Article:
This is great reading. Your descriptions of the motoring public are spot on and funny as hell too. It’s good to know I’m not the only rider still having fun. This fall I bought a 77′ GL1000 for winter riding. At first I was concerned how such a heavy bike would handle in sketchy road conditions but so far so good. It was tough finding a set of knobbies that fit, especially with it’s odd 17″ rear wheel. I’m also running 0W40 Mobile synthetic which helps significantly on cold startups. The constant problem of faceshield fogging was solved with an HJC snowmobile helmet with an electric shield, I’m not sure if it’s legal to wear for street use but I must say I don’t care, clear vision is pretty important when you are trying to pick a clear lane to put your tires. It’s great that the local media has taken an interest in your endeveor and you seem to be a good PR man for us winter two wheel commuters.

    Keep up the good writing, I will continue to check for your updates daily.

    Marc in Eau Claire, WI

  3. Tk Says:

    I was wondering how you did in today’s weather! Good post.

  4. Buster Brown Says:

    Two words: Ice screws.

  5. mnscooter Says:

    Thanks for your concern, Bob. Careful is a relative term, I guess. I try to exercise as much caution as I can, while still accomplishing the mission. The first day that conditions are just too much is going to be very difficult to take. It will feel like defeat, and I have a very strong aversion to that. But I have to remember that I have a family who depends on me.

    Great stuff, Marc! That is a very unexpected choice for a winter ride. Can you tell me what brand, model, and size of tires you are using? I like the heated visor idea. I will have to check with Bob’s Cycle Supply to see if they carry those. That would solve most of my cold weather limitations.

    I will be using the Mobil 0W40 on my oil change this weekend. I guess great minds think alike, huh? Thanks for writing.

    Hey Tk, I checked out your website… very, um, eclectic. I will have to go back and follow some of your links. Good stuff.

    Good old Buster Brown… still, I AM actually starting to think about this in a more serious way. It just seems like such an extreme, high-maintenance solution. Not only that, but it is a major PITA to take the rear wheel off this thing. I don’t mind exerting myself in riding the scooter, but I really don’t like major exertion in maintenance. It’s a character flaw, I’ll admit it. If I knew the majority of my riding was going to be in these conditions, I would do this in a heartbeat. But that hasn’t been the case so far. Stay tuned, and as always…

    Ride well,

  6. Marc Says:

    The front is a Bridgestone Trail Wing 101 100/90/19 and the rear is a Bridgestone Trail Wing 22 130/80/17. I opened up the rear tire a little with a grooving iron but the front is working fine as is. On my XR 650 I took a serrated knife and siped both front and rear and you wouldn’t believe how much of an improvement it made. Just try to think like the tire and use a combination of lateral, longitudinal, and angular cuts. Don’t go overboard or the tread will lose too much rigidity and the bike will handle terrible. I have a hunch screws/studs would be a disaster on dry pavement and suggest siping a set first to see how much that helps. By the way, I don’t ride the XR in winter anymore because the salt was killing it, besides the Wing has a lower center of gravity, a much lower seat height, and it’s unique. I had my dad rebuild the carbs and we made sure it ran right before expecting it to start in cold weather. So far I’ve been thumbing my nose at everyone who told me it wouldn’t run below 40 degrees. I understand completely the benefits of your scooter but I can hop on the Wing on a nice day and go for a serious highway ride, in fact I should really make a run up to Duluth and buy one of those fancy heated vests that everyone raves about. Also, it’s good to know you will give in and take the car if necessary. I don’t have a death wish either and will take my pickup on the really bad days. My boss would not have too much sympathy for me if I was out of work for several weeks getting fitted for a prosthesis after getting run over, not to mention all the “I told you so” comments.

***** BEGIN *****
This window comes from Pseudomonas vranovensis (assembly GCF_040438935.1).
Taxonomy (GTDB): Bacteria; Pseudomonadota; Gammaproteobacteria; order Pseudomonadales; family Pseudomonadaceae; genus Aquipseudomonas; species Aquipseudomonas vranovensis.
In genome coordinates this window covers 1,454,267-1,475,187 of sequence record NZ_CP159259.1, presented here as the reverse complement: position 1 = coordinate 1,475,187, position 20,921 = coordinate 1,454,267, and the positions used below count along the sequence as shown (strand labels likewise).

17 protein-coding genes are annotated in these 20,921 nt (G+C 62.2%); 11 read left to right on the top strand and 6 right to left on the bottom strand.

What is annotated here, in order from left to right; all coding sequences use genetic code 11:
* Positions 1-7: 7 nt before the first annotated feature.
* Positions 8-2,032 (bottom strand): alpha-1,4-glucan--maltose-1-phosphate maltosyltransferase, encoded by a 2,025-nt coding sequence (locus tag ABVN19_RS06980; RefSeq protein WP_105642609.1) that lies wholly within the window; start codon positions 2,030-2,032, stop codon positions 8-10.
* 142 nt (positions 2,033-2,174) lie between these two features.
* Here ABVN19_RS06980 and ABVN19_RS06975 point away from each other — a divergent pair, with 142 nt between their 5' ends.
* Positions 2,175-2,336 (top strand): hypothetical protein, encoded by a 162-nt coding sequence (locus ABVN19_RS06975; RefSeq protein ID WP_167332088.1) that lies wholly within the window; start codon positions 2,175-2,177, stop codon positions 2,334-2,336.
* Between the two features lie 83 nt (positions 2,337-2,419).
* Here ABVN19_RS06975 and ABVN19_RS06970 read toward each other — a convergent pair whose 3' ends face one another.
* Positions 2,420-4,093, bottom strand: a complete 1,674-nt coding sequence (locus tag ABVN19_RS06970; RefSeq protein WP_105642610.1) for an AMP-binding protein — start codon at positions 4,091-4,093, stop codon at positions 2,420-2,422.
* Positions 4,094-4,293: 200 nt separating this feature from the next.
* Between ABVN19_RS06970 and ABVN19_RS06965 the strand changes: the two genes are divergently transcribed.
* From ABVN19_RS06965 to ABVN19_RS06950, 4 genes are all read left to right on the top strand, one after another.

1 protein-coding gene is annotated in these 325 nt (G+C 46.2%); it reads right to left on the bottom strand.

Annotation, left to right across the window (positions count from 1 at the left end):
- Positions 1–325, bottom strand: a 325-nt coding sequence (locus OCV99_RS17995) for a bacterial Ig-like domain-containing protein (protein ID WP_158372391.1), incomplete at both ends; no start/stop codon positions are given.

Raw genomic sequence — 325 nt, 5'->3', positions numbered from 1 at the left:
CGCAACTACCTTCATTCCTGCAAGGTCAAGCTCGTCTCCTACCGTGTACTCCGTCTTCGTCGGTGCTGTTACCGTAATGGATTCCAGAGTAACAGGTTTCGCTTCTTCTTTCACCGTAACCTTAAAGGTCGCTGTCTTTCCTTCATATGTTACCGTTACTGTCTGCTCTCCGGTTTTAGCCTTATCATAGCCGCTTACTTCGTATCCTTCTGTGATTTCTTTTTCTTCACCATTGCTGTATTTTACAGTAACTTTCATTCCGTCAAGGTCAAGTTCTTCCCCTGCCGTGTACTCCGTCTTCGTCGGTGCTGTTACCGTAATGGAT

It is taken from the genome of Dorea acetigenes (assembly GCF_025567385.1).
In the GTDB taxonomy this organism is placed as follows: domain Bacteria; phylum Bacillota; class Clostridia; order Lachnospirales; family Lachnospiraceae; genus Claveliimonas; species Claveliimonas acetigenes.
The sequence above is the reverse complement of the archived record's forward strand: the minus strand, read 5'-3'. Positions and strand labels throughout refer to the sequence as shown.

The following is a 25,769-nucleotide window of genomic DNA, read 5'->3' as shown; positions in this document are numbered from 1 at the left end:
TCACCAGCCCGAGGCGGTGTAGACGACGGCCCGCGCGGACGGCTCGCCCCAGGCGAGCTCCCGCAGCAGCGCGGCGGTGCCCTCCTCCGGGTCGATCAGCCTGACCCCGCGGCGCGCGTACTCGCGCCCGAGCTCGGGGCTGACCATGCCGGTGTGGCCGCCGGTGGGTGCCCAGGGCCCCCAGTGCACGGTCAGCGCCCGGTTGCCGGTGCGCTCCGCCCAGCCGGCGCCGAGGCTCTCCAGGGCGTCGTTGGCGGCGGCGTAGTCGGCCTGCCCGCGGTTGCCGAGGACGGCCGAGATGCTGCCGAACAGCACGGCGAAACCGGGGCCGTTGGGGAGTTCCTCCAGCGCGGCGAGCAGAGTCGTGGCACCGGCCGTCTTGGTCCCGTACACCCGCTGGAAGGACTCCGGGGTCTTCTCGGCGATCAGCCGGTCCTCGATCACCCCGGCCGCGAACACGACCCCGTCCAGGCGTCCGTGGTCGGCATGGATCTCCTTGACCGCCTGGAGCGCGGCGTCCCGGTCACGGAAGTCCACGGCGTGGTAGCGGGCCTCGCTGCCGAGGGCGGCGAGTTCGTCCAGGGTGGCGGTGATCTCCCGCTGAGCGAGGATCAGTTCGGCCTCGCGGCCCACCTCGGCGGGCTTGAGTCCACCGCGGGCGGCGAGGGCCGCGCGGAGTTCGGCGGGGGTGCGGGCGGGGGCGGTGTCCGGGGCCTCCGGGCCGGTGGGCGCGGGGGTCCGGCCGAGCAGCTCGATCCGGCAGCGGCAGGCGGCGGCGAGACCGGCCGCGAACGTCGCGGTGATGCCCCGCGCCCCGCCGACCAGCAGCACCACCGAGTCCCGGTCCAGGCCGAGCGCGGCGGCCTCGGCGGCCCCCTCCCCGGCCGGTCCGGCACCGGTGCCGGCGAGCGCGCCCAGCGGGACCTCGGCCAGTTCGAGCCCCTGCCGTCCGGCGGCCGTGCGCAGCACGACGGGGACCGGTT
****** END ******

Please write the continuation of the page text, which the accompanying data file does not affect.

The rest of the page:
Ride on my fellow nutcase


  7. Bill Says:

    This is fantastic reading. Finally I’ve someone with a similar mind set. I’m in NJ and own both a Honda Shadow 1100 and a Honda Silver Wing Mega Scooter. And it’s the scooter I’ve been using for work throughout the winter here in NJ. I must admit though that I’m taking a more balanced approach to this whole idea of riding to and from work by scooter in the winter. My round trip each day is 50 miles. The coldest day so far was 12 degrees. But what with a heated vest, and insulated bib pants so far so good. I haven’t gotten cold yet. Especially since the scooter has a full fairing that completly protects my legs. However when the snow comes it’s the car. Been on ice once and that was enough. Maybe it’s because my scooter is a bit heavier, and I still have payments to make on it I’m not too keen on having it go down. But give me a fairly decent day, regardless of the temp and I’m on it. Hey, 48 mpg is a lot better than what the car gets. Well keep the shiny side up and I’ll look forward to reading more of your winter adventures.

    Bill in NJ